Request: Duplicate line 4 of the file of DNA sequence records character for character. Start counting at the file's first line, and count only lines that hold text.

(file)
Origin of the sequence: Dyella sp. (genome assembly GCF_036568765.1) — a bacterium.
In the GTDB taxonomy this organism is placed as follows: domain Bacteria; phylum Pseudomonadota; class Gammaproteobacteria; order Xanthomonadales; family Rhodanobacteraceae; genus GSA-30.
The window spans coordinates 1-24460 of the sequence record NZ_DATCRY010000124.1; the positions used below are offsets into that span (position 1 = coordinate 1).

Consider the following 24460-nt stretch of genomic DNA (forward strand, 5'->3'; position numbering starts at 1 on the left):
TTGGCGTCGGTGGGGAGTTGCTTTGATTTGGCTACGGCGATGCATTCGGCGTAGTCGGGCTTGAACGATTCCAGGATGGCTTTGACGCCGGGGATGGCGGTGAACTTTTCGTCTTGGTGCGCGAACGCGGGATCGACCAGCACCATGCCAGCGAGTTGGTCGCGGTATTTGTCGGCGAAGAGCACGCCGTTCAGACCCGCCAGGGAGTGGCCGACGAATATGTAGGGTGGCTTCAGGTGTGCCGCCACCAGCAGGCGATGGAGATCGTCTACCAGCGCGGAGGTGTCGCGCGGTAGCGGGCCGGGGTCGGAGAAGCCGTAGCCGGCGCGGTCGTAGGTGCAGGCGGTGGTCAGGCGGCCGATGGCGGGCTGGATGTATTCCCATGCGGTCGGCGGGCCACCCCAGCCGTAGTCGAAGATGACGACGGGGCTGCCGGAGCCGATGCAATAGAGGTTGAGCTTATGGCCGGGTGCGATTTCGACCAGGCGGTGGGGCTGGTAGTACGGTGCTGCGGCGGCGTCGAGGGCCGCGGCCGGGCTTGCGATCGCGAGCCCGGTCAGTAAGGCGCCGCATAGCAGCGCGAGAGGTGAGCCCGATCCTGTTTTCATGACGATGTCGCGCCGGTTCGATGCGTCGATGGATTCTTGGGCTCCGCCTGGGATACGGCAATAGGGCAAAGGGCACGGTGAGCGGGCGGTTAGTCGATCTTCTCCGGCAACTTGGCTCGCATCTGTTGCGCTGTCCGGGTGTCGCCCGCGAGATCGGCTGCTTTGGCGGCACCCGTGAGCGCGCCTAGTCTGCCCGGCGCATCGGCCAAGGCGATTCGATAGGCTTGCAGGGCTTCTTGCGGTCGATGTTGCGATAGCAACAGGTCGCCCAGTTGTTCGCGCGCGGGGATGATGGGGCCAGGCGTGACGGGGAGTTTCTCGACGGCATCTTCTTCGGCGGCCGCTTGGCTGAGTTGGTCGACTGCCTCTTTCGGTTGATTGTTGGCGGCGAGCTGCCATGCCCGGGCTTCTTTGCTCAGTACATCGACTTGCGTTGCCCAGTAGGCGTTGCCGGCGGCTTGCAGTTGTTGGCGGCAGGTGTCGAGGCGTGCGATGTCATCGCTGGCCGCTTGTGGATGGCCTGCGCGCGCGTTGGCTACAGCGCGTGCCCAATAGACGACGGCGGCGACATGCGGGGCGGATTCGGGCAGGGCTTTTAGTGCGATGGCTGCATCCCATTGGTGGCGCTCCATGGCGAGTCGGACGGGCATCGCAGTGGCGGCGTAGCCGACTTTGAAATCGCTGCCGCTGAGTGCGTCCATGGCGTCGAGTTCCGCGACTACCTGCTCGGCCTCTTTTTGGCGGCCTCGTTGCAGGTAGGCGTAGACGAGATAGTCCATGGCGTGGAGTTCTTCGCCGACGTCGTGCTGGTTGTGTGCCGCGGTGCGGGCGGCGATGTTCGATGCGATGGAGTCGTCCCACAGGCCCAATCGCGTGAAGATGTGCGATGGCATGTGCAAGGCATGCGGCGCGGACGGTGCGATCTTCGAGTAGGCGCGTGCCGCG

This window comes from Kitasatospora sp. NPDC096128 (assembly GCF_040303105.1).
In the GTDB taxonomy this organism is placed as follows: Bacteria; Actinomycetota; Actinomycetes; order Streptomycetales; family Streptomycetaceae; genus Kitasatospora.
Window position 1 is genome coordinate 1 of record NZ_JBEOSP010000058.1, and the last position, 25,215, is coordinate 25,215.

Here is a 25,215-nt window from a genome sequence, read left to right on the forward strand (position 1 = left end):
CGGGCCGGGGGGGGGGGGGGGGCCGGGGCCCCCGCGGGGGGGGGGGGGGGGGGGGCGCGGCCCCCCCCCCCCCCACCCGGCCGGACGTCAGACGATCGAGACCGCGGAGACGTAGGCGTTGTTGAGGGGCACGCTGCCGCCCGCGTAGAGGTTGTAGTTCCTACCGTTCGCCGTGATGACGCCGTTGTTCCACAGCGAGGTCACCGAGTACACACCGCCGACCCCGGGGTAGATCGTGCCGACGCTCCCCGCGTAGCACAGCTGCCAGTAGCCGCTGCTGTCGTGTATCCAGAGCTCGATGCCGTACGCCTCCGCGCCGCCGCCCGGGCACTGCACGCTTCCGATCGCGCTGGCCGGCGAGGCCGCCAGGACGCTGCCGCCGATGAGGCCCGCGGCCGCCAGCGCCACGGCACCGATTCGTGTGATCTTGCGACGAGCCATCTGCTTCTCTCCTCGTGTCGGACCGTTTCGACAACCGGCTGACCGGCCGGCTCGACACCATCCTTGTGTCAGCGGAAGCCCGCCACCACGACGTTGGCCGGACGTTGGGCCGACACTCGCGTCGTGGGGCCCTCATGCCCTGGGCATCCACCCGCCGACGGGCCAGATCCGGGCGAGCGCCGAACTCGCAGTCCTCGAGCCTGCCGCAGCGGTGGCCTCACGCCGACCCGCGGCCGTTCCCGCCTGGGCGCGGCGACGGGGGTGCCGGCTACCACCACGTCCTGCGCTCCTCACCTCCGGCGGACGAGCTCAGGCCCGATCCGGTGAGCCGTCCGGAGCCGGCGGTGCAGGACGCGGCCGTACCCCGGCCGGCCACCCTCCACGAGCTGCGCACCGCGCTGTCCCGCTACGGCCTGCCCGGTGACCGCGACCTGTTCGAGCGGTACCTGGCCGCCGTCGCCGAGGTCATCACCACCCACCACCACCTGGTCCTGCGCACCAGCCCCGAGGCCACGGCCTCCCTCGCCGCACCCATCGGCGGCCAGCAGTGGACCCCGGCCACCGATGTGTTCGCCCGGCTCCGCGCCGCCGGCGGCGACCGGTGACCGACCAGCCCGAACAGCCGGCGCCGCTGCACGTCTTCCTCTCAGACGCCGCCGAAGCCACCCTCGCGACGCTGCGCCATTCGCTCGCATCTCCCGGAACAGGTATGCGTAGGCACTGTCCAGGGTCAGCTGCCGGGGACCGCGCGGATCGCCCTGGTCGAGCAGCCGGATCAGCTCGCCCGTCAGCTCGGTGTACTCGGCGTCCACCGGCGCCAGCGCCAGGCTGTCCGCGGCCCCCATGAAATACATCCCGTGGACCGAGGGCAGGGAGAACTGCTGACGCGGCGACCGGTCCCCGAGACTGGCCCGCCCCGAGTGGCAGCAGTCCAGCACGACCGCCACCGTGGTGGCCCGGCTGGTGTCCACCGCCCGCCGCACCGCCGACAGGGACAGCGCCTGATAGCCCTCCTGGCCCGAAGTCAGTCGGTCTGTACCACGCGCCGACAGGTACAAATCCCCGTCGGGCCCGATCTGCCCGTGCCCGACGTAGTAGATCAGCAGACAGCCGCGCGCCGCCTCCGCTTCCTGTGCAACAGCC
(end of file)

Consider the following 24460-nt stretch of genomic DNA (forward strand, 5'->3'; position numbering starts at 1 on the left):